Figure 2.1 Concept Map Using Tools

Kuo-En Chang et.al.,[8] have developed the Effect of Concept Mapping to Enhance Text Comprehension and Summarization. Graphic strategies, such as graphic organizers and knowledge maps, have proved helpful for text learning, certain important application issues such as surface processing and cognitive overload have yet to be resolved. The authors tested the learning effects of a concept-mapping strategy. They designed three concept-mapping approaches—map correction, scaffold fading, and map generation—to determine their effects on students’ text comprehension and summarization abilities. The experimental results showed that the map-correction method enhanced text comprehension and summarization abilities and that the scaffold-fading method facilitated summarization ability.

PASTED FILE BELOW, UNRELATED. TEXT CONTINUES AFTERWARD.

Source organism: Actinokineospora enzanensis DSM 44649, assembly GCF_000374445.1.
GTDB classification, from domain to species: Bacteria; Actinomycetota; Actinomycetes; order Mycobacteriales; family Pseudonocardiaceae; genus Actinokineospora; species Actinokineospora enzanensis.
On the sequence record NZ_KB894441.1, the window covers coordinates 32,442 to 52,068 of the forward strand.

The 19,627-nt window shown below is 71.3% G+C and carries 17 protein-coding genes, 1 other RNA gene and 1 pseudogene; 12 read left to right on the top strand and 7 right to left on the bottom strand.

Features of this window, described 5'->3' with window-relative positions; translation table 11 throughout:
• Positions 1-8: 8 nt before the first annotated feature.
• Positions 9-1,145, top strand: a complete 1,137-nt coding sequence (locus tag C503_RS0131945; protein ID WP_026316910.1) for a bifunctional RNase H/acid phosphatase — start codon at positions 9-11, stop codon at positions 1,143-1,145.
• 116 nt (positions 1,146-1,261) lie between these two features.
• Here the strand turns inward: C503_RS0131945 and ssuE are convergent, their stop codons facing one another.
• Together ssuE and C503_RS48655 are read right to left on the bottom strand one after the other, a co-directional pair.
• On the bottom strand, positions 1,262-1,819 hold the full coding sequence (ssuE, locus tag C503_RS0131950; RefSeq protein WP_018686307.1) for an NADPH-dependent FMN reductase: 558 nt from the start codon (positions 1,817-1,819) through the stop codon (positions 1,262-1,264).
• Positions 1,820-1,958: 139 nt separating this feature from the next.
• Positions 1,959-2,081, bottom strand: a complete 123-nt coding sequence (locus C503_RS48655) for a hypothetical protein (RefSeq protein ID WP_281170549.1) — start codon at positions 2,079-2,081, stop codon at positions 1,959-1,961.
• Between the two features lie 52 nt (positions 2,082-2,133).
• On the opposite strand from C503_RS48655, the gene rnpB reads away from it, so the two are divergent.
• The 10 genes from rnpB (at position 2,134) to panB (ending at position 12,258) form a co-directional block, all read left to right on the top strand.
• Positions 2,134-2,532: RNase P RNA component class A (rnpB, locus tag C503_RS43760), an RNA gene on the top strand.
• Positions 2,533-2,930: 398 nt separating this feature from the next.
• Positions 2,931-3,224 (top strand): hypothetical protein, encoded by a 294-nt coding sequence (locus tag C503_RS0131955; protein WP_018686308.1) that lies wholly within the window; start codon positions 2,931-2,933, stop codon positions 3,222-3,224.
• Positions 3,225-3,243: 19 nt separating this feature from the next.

Nian-Shing et. al.,[9]. Chan have developed the Mining e-Learning domain concept map. Recent researches have demonstrated the importance of concept map and its versatile applications especially in e-Learning. For example, while designing adaptive learning materials, designers need to refer to the concept map of a subject domain. Moreover, concept maps can show the whole picture and core knowledge about a subject domain. Research from literature also suggests that graphical representation of domain knowledge can reduce the problems of information overload and learning disorientation for learners. However, construction of concept maps typically relied upon domain experts in the past; it is a time consuming and high cost task. Concept maps creation for emerging new domains such as e-Learning is even more challenging due to its ongoing development nature. The aim of this paper is to construct e-Learning domain concept maps from academic articles. The authors have adopted some relevant journal articles and conference papers in e-Learning domain as data sources, and applied text-mining techniques to automatically construct concept maps for e-Learning domain. The constructed concept maps can provide a useful reference for researchers, who are new to the e-Leaning field, to study related issues, for teachers to design adaptive learning materials, and for learners to understand the whole picture of e-Learning domain knowledge.